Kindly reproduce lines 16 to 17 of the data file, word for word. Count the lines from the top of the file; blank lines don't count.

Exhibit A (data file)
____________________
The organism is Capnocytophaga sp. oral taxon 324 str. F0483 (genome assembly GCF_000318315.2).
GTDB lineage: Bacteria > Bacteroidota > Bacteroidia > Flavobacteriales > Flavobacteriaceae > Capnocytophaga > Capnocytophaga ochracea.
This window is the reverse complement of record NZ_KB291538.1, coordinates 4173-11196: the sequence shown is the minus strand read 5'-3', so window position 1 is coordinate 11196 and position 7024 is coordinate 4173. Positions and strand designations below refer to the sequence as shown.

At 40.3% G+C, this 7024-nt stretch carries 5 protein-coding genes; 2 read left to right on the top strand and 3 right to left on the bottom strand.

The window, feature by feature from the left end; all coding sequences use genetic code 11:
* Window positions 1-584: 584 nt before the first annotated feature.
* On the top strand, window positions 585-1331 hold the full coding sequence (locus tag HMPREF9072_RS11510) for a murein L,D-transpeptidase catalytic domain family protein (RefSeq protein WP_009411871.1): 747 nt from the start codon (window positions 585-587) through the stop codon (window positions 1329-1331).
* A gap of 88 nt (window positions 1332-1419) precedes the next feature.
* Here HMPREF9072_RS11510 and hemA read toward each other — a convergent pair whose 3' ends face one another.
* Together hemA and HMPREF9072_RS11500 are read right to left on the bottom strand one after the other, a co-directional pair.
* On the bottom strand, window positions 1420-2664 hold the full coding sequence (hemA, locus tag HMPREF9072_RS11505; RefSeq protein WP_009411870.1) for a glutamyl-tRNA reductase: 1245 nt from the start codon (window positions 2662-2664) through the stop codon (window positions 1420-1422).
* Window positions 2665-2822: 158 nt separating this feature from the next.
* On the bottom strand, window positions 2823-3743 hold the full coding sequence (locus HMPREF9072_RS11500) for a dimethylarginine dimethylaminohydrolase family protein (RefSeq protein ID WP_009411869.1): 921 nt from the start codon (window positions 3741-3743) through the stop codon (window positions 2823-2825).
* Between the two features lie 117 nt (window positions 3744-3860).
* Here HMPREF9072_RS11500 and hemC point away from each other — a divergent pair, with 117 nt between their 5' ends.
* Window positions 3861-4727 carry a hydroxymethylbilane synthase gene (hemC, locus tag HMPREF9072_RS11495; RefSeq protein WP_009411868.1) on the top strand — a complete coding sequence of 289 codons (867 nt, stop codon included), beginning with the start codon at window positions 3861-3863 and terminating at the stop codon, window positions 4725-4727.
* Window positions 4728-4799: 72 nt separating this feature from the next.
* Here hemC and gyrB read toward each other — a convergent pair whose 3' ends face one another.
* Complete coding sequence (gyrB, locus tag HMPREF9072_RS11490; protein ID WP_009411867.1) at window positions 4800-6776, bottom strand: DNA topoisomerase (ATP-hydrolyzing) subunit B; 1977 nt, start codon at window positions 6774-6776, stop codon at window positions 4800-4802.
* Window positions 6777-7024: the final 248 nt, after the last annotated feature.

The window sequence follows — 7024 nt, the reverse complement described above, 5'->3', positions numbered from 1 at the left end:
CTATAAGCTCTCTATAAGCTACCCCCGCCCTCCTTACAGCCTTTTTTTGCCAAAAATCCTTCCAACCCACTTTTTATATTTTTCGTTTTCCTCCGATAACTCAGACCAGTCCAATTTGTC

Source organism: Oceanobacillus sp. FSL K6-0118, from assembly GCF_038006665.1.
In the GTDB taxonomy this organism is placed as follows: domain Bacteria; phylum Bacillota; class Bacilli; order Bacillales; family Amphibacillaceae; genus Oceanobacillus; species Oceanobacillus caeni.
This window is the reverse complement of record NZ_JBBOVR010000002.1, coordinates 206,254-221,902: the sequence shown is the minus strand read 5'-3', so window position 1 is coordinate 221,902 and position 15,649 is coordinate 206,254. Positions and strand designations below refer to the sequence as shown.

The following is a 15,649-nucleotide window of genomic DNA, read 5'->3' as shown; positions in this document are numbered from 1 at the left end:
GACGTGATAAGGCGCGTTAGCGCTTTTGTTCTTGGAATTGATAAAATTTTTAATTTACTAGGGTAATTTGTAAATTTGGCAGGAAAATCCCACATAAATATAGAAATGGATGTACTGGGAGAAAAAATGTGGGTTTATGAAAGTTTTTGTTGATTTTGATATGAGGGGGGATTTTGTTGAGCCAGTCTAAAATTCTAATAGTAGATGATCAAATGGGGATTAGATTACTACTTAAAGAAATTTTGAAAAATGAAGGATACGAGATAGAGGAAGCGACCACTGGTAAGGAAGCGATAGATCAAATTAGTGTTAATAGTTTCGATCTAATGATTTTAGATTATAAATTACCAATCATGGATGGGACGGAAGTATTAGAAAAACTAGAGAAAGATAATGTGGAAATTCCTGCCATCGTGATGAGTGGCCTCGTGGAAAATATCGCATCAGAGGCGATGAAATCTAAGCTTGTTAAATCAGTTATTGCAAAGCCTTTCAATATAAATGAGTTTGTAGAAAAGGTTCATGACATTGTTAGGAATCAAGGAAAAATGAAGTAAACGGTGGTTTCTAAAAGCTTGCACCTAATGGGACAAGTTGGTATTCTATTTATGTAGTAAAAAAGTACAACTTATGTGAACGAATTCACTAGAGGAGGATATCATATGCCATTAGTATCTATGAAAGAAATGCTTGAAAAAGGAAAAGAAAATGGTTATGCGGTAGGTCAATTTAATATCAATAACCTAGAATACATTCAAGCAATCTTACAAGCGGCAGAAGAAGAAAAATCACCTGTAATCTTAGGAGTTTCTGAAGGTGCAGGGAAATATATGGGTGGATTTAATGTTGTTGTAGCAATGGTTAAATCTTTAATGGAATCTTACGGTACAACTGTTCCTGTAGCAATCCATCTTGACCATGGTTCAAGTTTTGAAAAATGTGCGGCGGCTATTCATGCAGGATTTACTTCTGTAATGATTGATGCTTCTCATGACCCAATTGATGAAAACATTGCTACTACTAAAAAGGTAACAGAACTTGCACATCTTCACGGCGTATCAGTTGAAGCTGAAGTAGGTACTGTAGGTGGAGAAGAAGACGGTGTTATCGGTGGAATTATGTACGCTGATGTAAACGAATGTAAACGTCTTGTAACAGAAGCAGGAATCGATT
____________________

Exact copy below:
* Window positions 3861-4727 carry a hydroxymethylbilane synthase gene (hemC, locus tag HMPREF9072_RS11495; RefSeq protein WP_009411868.1) on the top strand — a complete coding sequence of 289 codons (867 nt, stop codon included), beginning with the start codon at window positions 3861-3863 and terminating at the stop codon, window positions 4725-4727.
* Window positions 4728-4799: 72 nt separating this feature from the next.